I didn’t know how to play the trumpet; my gig was with a ratchet but it didn’t make a good picture. Show business.
Dad was always proud of being a member of one of the world’s great orchestras. And he loved how that connected him to many famed people who appeared with the Orchestra. In fact, he introduced little me to a couple of them, Ray Bolger and Oscar Levant.
Bolger narrated a performance of Peter and The Wolf. So when I went backstage, thrilled to stand in the tall shadow of the former Scarecrow from The Wizard of Oz, I looked up at his magnificence and saw something I’d never seen before. Long hair in the nose. That’s all I remember from that encounter.
Levant was to solo with the Orchestra at a summer Robin Hood Dell concert. Dad took me to Levant’s dressing room. “Oscar,” Dad said proudly, “this is my son, young Gordon.” Oscar was trying to put on his suspender-suspended pants but he let them drop to reach out and shake my hand. “Hi there, sonny,” he said. “Oops. Excuse me: I’d better get dressed.” The rest of that connection with fame has also faded.
At the age of nine I led the Sammy Kaye dance band (“Swing and Sway with Sammy Kaye.”) By the way, he was born Samuel Zarnocay, Jr. (more show business). We merged our talents on the stage of the Earle Theatre in Philadelphia. The band was featured live prior to an Edgar Kennedy short to be followed by Abbott and Costello in Rio Rita. Kaye’s tours always featured “So You Want to Lead a Band,” wherein selected audience members competed for prizes, such as free tickets. When Sammy called out to the audience “OK, fellas and girls, who wants to lead the band?” I waved my hand like crazy from the front row, having arrived early enough with my mother to grab one of those seats.
“Me! Sammy! Me!” I squealed.
“OK, Sonny, c’mon up.” “Sonny!” He even knew my name! I zipped up the steps to the stage to stand in front of a bunch of guys who played music I knew very little about. Pop music. I was a symphony orchestra kid.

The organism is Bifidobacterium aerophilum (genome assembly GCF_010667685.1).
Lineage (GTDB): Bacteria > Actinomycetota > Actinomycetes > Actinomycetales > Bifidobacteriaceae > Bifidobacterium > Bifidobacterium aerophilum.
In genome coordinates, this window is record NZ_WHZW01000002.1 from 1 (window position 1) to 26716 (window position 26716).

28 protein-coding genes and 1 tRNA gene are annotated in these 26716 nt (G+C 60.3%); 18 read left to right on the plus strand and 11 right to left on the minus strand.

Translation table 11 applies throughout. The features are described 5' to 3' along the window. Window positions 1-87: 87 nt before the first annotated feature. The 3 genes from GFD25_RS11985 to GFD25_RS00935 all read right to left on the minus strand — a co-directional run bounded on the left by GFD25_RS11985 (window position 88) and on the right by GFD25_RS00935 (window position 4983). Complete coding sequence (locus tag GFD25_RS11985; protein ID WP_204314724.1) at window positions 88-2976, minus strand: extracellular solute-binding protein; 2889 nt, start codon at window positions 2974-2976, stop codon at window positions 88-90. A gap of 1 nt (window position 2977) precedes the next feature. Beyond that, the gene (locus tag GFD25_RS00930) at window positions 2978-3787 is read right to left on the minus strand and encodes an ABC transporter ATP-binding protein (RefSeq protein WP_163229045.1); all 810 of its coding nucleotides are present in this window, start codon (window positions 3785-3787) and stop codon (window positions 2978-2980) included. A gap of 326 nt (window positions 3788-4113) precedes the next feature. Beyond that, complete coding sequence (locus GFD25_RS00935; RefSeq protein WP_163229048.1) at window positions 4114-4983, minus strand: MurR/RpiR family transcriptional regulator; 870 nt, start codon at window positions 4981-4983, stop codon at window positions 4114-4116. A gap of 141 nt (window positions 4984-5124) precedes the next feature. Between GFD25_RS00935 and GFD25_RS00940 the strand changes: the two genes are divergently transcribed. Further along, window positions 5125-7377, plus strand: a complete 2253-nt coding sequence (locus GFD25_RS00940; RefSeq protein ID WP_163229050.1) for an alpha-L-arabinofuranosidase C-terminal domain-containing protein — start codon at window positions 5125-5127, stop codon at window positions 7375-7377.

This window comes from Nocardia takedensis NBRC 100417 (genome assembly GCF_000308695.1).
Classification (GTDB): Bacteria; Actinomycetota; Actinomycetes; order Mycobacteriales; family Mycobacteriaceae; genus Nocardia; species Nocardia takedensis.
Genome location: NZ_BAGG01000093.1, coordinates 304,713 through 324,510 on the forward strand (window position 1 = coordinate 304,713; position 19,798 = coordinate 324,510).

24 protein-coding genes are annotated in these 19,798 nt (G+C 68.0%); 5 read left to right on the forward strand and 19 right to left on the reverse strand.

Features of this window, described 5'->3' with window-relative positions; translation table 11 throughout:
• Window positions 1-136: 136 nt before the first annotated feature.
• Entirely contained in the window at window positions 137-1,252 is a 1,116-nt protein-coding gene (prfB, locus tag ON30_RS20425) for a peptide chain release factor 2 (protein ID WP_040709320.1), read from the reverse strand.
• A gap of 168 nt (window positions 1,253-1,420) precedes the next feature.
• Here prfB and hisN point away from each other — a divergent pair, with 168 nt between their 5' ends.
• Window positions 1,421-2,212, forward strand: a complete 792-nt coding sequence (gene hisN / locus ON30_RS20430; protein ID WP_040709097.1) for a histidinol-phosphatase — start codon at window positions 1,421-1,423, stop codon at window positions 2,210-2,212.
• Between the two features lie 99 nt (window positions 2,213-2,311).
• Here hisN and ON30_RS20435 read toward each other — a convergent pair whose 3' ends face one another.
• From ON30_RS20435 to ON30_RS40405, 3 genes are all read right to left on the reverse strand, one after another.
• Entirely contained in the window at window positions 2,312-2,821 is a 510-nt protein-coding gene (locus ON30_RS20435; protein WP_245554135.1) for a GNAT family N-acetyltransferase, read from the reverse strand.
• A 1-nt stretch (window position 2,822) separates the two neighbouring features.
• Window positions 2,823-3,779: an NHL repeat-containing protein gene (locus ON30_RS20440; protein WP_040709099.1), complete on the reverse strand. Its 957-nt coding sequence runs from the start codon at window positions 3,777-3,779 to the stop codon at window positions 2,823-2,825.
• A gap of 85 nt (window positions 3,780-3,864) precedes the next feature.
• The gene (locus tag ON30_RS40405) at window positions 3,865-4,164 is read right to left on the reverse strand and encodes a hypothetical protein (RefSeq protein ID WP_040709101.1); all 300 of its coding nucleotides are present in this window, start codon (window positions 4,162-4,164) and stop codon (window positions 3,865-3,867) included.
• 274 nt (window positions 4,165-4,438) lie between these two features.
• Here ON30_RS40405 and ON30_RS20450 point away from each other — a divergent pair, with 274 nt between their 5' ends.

Sammy also invited three other people, including a chunky, middle-age grey-haired lady who must have been at least 45. Plus a soldier in uniform.
Kaye lined us up, side by side, and walked down the line, microphone in hand, asking each of us a few questions about ourselves. He asked me who I was. “I’m a housewife,” I said. Big laugh from the audience. Wow. I was going to sweep that contest.
My turn to lead. Sammy gave me a foot-long baton, the lower part black, the upper white. He told me and the band that we were going to present the wartime hit “Don’t Sit Under the Apple Tree.” I lifted the baton and the band started playing that bouncy tune. Once I started waving my arms, the musicians followed my tempo. Which wavered. Which varied. It sounded almost like Spike Jones. Lots of laughs again in the darkened house. But now they were laughing at me when I didn’t want them to. I was no Stokowski.
When the soldier conducted, the selection was Sammy’s own wartime hit, the sweet ballad “I Left My Heart at the Stage Door Canteen.” The band sounded great. It was a perfect fit. The soldier who might never come home to his sweetheart.
Soon thereafter, Sammy walked along us, holding his baton, sequentially over each contestant, asking the audience to applaud for their favorite. The soldier won. Of course, he should have, no matter how he conducted. It was wartime. I wasn’t disappointed to not get the biggest applause. Sammy let me keep my baton, a sort of prize. It was autographed in INK. I treasured it for many years.
Afterwards, as compensation, Mother took me to the nearby Mayflower Donut Shop which had fresh donuts popping onto a conveyor belt past the counter where we sat. I chose one with cinnamon.
Some time in those early days I had another encounter with a famed performer. When I was in my teens I introduced myself to pro-wrestler Gorgeous George. This was relatively early in the wide-spread popularity of pro wrestling and he was one of the best-known villains, given his on-mat preening and superior-to-everyone attitude. He was standing on a train platform opposite mine in Philadelphia’s 30th Street Station and wearing an elegant camel hair topcoat. I just wanted to say hello to him but couldn’t resist a kid-type question. I approached him, asking with a smart aleck grin, “Really, what is your actual first name?” Neither snide nor showy, he earnestly replied. “It’s Gorgeous, of course.” End of that story.